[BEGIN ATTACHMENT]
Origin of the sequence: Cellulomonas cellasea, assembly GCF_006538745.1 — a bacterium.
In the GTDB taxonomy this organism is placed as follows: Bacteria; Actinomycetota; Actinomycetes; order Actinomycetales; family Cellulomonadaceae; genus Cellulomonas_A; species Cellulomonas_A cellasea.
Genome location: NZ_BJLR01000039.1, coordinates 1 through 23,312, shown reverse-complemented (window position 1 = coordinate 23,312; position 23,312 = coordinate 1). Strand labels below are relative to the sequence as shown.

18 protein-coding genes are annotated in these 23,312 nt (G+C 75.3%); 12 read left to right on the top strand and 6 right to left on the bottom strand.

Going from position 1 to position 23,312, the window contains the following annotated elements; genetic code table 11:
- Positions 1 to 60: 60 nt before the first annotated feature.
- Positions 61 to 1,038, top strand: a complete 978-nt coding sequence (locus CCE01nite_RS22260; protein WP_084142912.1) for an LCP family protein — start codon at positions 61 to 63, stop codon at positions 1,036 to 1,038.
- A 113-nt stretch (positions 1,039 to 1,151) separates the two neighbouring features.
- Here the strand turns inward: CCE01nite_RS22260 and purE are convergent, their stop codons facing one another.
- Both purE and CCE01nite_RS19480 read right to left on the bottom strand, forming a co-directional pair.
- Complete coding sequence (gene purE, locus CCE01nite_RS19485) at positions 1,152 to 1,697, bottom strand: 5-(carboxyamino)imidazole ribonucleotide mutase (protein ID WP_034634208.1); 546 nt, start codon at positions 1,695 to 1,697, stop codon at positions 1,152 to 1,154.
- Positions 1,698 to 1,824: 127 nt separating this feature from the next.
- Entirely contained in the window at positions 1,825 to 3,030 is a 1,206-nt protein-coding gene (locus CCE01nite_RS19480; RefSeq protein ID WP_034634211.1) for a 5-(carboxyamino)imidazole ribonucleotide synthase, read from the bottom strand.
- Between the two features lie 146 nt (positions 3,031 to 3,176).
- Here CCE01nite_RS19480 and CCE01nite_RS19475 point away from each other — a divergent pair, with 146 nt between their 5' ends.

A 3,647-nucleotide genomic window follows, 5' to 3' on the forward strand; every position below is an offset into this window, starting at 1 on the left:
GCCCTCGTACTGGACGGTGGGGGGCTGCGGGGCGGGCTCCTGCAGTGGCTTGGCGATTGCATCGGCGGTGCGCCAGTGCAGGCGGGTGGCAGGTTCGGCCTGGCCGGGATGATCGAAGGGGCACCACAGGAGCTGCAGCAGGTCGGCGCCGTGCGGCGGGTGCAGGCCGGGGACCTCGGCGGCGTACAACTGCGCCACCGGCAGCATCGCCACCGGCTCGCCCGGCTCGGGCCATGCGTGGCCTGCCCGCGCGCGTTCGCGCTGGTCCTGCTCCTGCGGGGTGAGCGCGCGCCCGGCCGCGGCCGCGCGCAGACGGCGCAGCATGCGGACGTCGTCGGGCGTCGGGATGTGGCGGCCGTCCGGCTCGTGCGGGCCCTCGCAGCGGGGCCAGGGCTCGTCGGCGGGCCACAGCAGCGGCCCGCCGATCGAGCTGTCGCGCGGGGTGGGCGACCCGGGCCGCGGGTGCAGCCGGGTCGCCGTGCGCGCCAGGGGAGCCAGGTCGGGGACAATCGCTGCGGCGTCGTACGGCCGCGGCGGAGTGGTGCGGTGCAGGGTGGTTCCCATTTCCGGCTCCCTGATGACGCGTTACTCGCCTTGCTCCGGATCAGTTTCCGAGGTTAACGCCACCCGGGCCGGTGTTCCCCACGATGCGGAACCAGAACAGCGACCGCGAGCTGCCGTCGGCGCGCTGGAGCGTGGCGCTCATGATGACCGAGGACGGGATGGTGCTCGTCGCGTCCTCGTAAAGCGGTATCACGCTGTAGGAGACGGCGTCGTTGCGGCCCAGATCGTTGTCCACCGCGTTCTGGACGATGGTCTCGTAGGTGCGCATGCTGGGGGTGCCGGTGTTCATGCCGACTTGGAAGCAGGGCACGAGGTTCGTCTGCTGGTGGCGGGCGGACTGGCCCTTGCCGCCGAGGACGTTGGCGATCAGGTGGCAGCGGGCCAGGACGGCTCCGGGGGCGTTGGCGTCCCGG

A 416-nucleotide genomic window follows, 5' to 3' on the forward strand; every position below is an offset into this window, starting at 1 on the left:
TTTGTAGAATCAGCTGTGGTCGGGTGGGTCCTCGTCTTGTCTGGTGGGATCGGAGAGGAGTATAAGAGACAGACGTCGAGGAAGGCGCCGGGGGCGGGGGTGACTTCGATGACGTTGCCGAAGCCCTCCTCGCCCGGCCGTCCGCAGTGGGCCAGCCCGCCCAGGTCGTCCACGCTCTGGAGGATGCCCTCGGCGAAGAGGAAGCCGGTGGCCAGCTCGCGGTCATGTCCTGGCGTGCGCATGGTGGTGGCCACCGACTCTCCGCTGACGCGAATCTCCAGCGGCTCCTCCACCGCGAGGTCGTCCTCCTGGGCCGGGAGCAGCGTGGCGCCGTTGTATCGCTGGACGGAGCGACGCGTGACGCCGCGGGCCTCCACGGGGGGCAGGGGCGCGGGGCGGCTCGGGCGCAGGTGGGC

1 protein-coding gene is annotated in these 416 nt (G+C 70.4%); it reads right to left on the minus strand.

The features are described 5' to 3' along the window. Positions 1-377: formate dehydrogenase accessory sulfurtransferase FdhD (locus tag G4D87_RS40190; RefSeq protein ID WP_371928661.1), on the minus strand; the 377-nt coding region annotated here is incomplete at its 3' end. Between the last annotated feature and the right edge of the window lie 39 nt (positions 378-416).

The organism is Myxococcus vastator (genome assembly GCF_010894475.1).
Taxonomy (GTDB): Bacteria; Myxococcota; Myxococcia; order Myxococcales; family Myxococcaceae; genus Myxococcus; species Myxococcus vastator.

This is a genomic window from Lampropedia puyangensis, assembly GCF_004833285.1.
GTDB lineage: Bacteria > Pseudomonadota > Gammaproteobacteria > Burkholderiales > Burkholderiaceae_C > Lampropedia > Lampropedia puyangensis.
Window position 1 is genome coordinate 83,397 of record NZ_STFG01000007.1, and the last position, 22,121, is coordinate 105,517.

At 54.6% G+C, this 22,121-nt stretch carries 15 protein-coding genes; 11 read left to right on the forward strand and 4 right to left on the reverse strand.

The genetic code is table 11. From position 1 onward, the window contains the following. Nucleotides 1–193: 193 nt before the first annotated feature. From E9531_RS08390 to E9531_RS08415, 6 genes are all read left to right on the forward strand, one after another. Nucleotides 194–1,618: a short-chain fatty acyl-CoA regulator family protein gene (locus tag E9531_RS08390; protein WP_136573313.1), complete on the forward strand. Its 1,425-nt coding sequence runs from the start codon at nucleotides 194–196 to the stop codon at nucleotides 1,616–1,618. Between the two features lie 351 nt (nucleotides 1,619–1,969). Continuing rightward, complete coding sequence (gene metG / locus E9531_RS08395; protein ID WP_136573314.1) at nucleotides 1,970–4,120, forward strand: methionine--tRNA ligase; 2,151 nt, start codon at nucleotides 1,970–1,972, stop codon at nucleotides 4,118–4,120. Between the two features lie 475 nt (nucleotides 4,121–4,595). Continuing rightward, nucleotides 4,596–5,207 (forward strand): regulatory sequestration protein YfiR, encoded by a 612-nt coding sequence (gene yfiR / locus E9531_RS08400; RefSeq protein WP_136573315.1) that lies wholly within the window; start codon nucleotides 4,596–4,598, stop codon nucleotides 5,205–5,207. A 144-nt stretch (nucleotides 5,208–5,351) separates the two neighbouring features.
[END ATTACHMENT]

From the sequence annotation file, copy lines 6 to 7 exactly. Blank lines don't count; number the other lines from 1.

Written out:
- Positions 1 to 60: 60 nt before the first annotated feature.
- Positions 61 to 1,038, top strand: a complete 978-nt coding sequence (locus CCE01nite_RS22260; protein WP_084142912.1) for an LCP family protein — start codon at positions 61 to 63, stop codon at positions 1,036 to 1,038.